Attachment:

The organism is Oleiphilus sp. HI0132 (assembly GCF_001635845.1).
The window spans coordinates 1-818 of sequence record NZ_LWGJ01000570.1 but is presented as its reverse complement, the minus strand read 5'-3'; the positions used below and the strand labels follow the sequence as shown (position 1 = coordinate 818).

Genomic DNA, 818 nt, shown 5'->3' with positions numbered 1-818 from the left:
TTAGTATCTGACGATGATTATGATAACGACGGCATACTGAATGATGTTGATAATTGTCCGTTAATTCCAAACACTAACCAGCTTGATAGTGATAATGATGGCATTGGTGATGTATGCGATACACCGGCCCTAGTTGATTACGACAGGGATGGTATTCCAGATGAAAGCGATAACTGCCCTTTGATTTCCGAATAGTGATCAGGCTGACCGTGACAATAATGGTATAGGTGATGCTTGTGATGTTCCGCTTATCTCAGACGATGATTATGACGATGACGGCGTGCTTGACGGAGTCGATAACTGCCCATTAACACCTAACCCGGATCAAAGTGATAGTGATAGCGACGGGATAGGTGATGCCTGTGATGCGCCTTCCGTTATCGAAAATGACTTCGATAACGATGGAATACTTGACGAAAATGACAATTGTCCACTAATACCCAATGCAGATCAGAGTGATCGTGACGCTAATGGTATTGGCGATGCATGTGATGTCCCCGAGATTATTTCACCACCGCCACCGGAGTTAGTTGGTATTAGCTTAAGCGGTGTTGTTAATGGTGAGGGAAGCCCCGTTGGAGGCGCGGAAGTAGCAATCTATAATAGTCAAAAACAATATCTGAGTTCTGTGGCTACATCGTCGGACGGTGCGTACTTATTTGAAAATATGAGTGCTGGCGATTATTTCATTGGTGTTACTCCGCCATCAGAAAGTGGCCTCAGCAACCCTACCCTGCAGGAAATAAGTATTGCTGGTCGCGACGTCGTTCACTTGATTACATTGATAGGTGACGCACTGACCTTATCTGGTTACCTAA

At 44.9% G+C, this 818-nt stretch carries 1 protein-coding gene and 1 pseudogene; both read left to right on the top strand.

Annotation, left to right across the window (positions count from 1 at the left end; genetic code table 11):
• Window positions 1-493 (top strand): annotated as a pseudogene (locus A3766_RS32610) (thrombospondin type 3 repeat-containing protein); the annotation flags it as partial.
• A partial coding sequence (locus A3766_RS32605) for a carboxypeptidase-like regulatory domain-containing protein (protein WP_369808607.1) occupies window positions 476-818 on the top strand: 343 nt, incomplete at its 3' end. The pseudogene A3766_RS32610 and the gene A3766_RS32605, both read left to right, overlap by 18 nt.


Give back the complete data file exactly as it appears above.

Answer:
The organism is Oleiphilus sp. HI0132 (assembly GCF_001635845.1).
The window spans coordinates 1-818 of sequence record NZ_LWGJ01000570.1 but is presented as its reverse complement, the minus strand read 5'-3'; the positions used below and the strand labels follow the sequence as shown (position 1 = coordinate 818).

Genomic DNA, 818 nt, shown 5'->3' with positions numbered 1-818 from the left:
TTAGTATCTGACGATGATTATGATAACGACGGCATACTGAATGATGTTGATAATTGTCCGTTAATTCCAAACACTAACCAGCTTGATAGTGATAATGATGGCATTGGTGATGTATGCGATACACCGGCCCTAGTTGATTACGACAGGGATGGTATTCCAGATGAAAGCGATAACTGCCCTTTGATTTCCGAATAGTGATCAGGCTGACCGTGACAATAATGGTATAGGTGATGCTTGTGATGTTCCGCTTATCTCAGACGATGATTATGACGATGACGGCGTGCTTGACGGAGTCGATAACTGCCCATTAACACCTAACCCGGATCAAAGTGATAGTGATAGCGACGGGATAGGTGATGCCTGTGATGCGCCTTCCGTTATCGAAAATGACTTCGATAACGATGGAATACTTGACGAAAATGACAATTGTCCACTAATACCCAATGCAGATCAGAGTGATCGTGACGCTAATGGTATTGGCGATGCATGTGATGTCCCCGAGATTATTTCACCACCGCCACCGGAGTTAGTTGGTATTAGCTTAAGCGGTGTTGTTAATGGTGAGGGAAGCCCCGTTGGAGGCGCGGAAGTAGCAATCTATAATAGTCAAAAACAATATCTGAGTTCTGTGGCTACATCGTCGGACGGTGCGTACTTATTTGAAAATATGAGTGCTGGCGATTATTTCATTGGTGTTACTCCGCCATCAGAAAGTGGCCTCAGCAACCCTACCCTGCAGGAAATAAGTATTGCTGGTCGCGACGTCGTTCACTTGATTACATTGATAGGTGACGCACTGACCTTATCTGGTTACCTAA

At 44.9% G+C, this 818-nt stretch carries 1 protein-coding gene and 1 pseudogene; both read left to right on the top strand.

Annotation, left to right across the window (positions count from 1 at the left end; genetic code table 11):
• Window positions 1-493 (top strand): annotated as a pseudogene (locus A3766_RS32610) (thrombospondin type 3 repeat-containing protein); the annotation flags it as partial.
• A partial coding sequence (locus A3766_RS32605) for a carboxypeptidase-like regulatory domain-containing protein (protein WP_369808607.1) occupies window positions 476-818 on the top strand: 343 nt, incomplete at its 3' end. The pseudogene A3766_RS32610 and the gene A3766_RS32605, both read left to right, overlap by 18 nt.